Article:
DOCTORS are concerned that pharmaceutical industry support for continuing professional development creates bias, but are not prepared to pay to reduce this influence, according to US research.

The study, published in Archives of Internal Medicine, of 770 US health professionals attending continuing medical education courses found that 88% believed commercial support introduced bias, but only 42% were willing to pay higher registration fees to decrease or eliminate this support. (1)

Professor Philip Mitchell, head of the school of psychiatry at the University of NSW, said the research captured the “central dilemma” of how to fund continuing medical education.

“It’s a really important issue. Doctors want their cake and to eat it too. They want less industry involvement but they’re not willing to pay for the consequences of that,” said Professor Mitchell, who has written on the topic of drug company influence, including in the MJA. (2)

Professor Jon Jureidini, a psychiatrist and spokesperson for Healthy Skepticism, said drug companies should not be involved in supporting medical education at all. Instead, doctors should pay for their own education.

“We doctors have to expect to pay for our education like everyone else. We also have to move away from the idea that we can only be educated in first-class hotels. It’s absurd when other professions are perfectly comfortable paying for their own education,” Professor Jureidini said.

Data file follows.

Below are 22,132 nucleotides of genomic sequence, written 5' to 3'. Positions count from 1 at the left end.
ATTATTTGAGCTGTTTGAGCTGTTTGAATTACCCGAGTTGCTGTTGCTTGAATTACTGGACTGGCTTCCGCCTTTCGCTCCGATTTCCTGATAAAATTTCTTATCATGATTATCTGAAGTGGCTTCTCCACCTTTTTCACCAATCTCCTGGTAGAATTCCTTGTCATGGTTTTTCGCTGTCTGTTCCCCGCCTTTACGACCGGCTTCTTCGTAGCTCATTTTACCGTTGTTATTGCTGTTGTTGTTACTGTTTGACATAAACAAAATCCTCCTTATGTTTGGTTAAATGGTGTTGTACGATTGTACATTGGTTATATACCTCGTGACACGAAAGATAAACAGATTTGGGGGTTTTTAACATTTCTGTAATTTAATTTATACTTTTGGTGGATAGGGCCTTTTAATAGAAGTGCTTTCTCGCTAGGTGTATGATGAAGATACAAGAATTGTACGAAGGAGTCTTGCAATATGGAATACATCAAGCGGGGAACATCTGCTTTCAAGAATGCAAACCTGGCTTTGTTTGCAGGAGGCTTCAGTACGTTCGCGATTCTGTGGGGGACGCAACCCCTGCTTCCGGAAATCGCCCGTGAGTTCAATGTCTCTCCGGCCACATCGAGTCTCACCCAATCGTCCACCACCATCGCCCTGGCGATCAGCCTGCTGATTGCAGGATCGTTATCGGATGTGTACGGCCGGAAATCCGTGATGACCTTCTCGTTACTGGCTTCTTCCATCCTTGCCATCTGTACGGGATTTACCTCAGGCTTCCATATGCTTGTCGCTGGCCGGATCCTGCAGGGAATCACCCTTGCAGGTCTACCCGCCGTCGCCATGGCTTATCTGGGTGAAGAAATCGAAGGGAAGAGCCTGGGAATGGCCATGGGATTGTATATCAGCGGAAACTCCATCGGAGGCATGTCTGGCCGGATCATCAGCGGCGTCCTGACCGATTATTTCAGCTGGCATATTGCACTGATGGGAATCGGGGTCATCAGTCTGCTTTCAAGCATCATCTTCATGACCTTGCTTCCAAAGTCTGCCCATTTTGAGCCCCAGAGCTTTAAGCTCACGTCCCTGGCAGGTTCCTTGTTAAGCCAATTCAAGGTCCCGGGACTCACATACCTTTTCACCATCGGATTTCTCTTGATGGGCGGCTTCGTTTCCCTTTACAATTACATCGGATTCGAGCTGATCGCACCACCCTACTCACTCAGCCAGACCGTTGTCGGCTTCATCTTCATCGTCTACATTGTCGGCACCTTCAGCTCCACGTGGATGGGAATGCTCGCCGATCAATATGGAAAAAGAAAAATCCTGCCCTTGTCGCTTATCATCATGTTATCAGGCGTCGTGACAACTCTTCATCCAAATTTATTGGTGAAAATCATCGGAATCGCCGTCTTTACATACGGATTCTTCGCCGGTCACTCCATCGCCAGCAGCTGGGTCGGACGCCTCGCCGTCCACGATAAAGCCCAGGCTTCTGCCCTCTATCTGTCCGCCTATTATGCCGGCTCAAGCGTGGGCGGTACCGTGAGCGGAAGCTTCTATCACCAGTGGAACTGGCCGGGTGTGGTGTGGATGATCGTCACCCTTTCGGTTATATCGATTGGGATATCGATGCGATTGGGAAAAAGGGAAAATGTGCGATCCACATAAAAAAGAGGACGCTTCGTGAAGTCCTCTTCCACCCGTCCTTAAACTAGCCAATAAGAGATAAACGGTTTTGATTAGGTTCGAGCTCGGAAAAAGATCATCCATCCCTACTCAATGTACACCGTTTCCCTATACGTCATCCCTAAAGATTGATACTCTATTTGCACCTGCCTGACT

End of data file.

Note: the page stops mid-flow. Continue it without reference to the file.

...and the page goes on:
Lawyers, for instance, generally undertake continuing professional development which is paid for by their firm, professional society, or by the lawyers themselves.

Professor Mitchell said that doctors did pay for some education, particularly through professional colleges, but removing commercial support entirely could increase the cost and reduce the availability of continuing education.

He agreed with the American research that many doctors would not be willing to pay higher fees for pharma-free education. The research found that health professionals greatly underestimated the costs of these events.

Medicines Australia said pharmaceutical companies had a valid role to play in medical education. “Nobody knows more about medicines than the people who spend years researching, discovering and developing them,” said Deborah Monk, Medicines Australia’s senior manager.

Professor Mitchell said the most important thing was to ensure that the educational content was developed independently of any commercial interests.

Professor Jureidini suggested that a blind, pooled funding model for medical education could be used, provided those who developed the educational content were unaware of specific funding sources.

“Pharmaceutical companies never really say that they provide education in order to sell their products, so if they want to make altruistic donations they could make those to a blind fund that could administer medical education,” he said.

In recent years, Australian regulation of commercially supported educational events has tightened. The details of all hospitality associated with these events are published on the Medicines Australia website. (3)

Earlier this month GlaxoSmithKline became the first Australian company to announce that it would publish the total fees paid to doctors for speaking and consulting services. (4)

Both psychiatrists agreed that this was a positive step towards greater transparency. “I think that’s excellent. It’s healthy because if people are doing the right thing they’ve got nothing to hide,” Professor Mitchell said.

He said he had not been a member of a pharmaceutical company advisory board since 2008 and had never owned stocks in pharmaceutical companies or received retainers.